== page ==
Exploring the link between high quality forage and digestive health in horses

Exploring the link between high quality forage and digestive health in horses

Getting the right amount of high quality forage in the feed bowl is often overlooked. Achieving the correct balance of fibre in the feed bowl will not only improve gut function, but digestive health and it can improve the total digestibility of the diet. Meals containing a high percentage of grains and concentrates often lead to issues such as gastric ulceration and/or colic, so it is important that each and every feed is correctly balanced with the right amount of forage. The National Research Council (NRC) guidelines advise that a horse should never be fed more than 50% of its total diet as grains or concentrates.

Why horses need quality fibre
Horses have evolved as grazing animals that are continually grazing and constantly moving, up to 14-17 hrs a day, which means they eat small amounts, often. They have a small, relatively in-elastic stomach which is approximately 9% of the total digestive tract. For actual size think size of a football/rugby ball.

The equine stomach continuously secretes acid, and the supply of fibre, almost continuously, facilitates chewing which produces saliva (up to 35L/day), which aids in reducing the acidity of the stomach.
The small intestine is approximately 25% of the total gastric intestinal tract and is the site of nutrient absorption of protein, fats, sugars (starch), vitamins and minerals. Horses are hindgut fermenters, this is a very large organ which makes up approximately 65% of the digestive tract and is responsible for extracting energy from large amounts of fibre via microbial fermentation. Thus the supply of fibre in a sufficient amount, and of acceptable quality is important to the gastric and overall health of the horse.

The impact of domestic life on a horse’s digestive health
Generally a horse’s grazing and moving behaviour is at odds to how they are kept as sport and leisure horses – many horses are stabled, offered 1-2 large meals a day, and sometimes without adlib access to forage fibre. This can result in a range of digestive (and behavioural), conditions that are deleterious to the overall health (and performance) of the horse. One of the most common digestive problems in sport and recreational horses is gastric ulcers when forage fibre not sufficient or restricted in their diet.

It is well accepted that forage fibre needs to make up at least half of the horses diet and total forage fibre intake should always be at least 1.5% of the horse’s bodyweight in dry matter (DM), to maintain optimal gastrointestinal health. For a 500 kg horse, this would equate to between 7.5 kg of forage (on a DM basis) per day. If this is not provided, the gastrointestinal health and function of the horse may be compromised and digestive complications such as ulcers, colic and hindgut acidosis may occur.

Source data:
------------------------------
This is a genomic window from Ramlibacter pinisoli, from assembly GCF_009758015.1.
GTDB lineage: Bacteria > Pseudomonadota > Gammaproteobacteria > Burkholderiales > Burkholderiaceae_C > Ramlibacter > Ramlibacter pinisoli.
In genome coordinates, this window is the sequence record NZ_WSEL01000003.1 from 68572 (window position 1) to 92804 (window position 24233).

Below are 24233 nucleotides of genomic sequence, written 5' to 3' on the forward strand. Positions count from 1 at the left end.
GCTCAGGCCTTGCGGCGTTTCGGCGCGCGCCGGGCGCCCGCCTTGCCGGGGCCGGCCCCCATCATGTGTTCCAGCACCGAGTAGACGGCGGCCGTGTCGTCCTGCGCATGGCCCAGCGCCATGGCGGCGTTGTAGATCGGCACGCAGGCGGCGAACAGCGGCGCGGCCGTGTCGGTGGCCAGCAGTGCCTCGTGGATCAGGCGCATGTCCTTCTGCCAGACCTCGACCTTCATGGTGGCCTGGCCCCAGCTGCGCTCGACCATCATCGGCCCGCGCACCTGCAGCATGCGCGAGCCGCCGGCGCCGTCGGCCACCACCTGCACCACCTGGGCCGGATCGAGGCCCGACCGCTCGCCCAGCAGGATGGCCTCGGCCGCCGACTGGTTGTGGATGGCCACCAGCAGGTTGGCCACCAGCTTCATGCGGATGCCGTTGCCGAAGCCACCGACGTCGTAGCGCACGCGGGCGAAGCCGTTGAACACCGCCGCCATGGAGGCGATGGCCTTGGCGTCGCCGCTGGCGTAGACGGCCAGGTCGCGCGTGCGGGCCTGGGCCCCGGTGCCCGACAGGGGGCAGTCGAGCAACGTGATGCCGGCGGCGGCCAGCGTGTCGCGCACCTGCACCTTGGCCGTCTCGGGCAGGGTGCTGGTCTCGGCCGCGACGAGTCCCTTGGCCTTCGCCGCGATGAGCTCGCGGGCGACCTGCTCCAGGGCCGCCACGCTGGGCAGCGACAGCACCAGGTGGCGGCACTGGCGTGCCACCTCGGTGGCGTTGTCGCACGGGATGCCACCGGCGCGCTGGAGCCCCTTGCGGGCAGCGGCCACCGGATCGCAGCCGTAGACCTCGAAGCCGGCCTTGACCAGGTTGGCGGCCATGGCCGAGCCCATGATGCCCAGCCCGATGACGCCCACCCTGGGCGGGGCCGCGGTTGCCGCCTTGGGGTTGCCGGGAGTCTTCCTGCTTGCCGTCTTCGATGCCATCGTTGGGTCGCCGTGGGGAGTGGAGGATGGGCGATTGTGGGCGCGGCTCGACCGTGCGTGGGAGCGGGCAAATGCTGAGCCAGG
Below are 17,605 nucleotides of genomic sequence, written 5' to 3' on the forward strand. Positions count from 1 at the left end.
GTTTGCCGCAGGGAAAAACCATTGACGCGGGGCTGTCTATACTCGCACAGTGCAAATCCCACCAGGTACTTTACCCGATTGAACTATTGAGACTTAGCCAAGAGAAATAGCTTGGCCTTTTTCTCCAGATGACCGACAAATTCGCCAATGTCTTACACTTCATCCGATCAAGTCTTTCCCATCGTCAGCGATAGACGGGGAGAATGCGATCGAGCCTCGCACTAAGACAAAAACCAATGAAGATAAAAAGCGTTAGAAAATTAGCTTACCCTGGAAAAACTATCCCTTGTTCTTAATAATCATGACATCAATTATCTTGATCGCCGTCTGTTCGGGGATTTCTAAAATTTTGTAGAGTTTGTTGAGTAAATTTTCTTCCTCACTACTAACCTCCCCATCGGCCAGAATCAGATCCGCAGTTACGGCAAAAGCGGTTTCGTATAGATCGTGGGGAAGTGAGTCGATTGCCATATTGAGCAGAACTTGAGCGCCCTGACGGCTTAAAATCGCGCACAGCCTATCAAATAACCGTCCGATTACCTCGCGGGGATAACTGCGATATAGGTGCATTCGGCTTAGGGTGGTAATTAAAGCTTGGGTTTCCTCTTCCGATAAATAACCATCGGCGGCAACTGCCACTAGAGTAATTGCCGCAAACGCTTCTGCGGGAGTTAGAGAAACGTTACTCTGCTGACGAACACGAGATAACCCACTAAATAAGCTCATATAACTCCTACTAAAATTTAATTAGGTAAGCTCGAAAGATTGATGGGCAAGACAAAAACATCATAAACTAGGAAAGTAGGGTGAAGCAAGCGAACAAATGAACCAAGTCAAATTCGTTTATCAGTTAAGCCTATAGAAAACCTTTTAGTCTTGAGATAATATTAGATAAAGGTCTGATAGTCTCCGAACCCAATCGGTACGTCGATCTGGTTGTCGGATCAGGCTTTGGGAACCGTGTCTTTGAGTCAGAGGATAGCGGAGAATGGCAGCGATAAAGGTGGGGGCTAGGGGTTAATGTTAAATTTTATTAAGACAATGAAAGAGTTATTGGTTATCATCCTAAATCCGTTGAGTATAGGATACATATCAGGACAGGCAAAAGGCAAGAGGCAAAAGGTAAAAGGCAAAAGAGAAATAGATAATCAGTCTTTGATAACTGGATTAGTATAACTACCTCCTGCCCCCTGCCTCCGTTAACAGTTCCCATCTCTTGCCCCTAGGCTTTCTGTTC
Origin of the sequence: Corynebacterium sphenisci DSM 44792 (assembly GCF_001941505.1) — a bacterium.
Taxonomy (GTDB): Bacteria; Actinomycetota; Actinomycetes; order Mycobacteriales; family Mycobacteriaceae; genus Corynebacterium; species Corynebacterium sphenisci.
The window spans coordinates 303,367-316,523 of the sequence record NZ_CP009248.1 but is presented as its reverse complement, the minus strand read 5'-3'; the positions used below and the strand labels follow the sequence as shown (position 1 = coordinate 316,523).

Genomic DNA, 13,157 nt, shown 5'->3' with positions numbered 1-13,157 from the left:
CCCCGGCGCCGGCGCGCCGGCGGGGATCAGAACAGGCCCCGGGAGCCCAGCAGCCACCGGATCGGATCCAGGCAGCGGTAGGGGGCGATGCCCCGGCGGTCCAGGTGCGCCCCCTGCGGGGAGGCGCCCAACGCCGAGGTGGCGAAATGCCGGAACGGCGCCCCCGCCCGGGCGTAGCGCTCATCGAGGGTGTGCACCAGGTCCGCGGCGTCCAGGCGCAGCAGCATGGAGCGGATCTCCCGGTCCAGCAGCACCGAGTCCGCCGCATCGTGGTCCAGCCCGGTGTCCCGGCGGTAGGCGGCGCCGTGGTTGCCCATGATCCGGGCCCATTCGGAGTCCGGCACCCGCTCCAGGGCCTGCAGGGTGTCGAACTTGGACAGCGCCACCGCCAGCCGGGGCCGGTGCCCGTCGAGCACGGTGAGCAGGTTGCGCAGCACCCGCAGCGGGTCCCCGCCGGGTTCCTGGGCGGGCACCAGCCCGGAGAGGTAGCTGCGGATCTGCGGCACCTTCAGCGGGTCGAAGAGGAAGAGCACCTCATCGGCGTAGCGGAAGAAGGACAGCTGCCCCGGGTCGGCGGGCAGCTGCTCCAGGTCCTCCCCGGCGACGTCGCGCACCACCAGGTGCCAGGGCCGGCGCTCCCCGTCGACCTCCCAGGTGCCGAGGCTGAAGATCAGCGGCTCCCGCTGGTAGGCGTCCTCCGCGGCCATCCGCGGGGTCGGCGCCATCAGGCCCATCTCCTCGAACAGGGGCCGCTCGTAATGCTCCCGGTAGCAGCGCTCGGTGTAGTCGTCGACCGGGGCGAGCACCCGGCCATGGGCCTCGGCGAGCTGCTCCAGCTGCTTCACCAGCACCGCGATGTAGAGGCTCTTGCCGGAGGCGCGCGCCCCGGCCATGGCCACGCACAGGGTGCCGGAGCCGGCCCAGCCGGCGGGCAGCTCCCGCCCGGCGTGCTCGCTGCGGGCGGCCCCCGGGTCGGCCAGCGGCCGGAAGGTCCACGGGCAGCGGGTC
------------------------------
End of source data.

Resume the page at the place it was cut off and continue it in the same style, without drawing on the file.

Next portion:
Fiber Fresh – A proven winner for digestible energy and quality fibre
Scientific trials have shown that increasing the proportion of Fiber Fresh in the feed bowl can increase digestible energy by up to 9% as the Fiber Fresh makes more of a contribution to Digestible Energy than many other chaff or fibre sources, which are lower in digestible energy or calories.

By adding a product from the Fiber Fresh range to your horse’s diet, you will be offering a highly nutritional forage of consistent quality.
Your horse’s natural choice for digestible fibre & energy

Feeding Fiber Fresh at the 2:1 ratio introduces a better balance of safe forage energy and nutrition for your horse. The added benefit of improved digestion and gastrointestinal (gut) health will often mean that less grains or concentrates are required to reach your required energy levels. Always feed 2:1 by weight - not volume.

Feed solutions from Fiber Fresh

The range of Fiber Fresh products available in Australia are Fiber Protect, Fiber Ezy and Fiber Mix.

The key benefits are:
  • Superior nutrient retention during the fermentation process (drying reduces many nutrients) – proven in published trials

  • The Crude Protein (CP), is significantly higher in a fermented product, thus more protein per kg of DM

  • Higher digestibility (18% higher than dry forage/chaff) – (Stowers et.al. 2013)

  • Diet-limiting or essential Amino Acids; Lysine and Methionine had higher digestibility levels than dried Lucerne chaff (Stowers et.al., 2013)

  • Fiber Fresh forage fibre allows for passive hydration in the horses diet (helpful for those equines that don’t drink well - especially performance horses). Horses fed a Fiber fresh forage consumed 8% more water, than a diet containing a dried forage source

  • No dust – better for those horses with respiratory conditions

  • Ideal for equines requiring low starch/sugar diet (<10% starch/sugars) – Fiber Protect and Fiber Ezy

Robyn Hirst BSc Animal Science M.AgriSci Equine Studies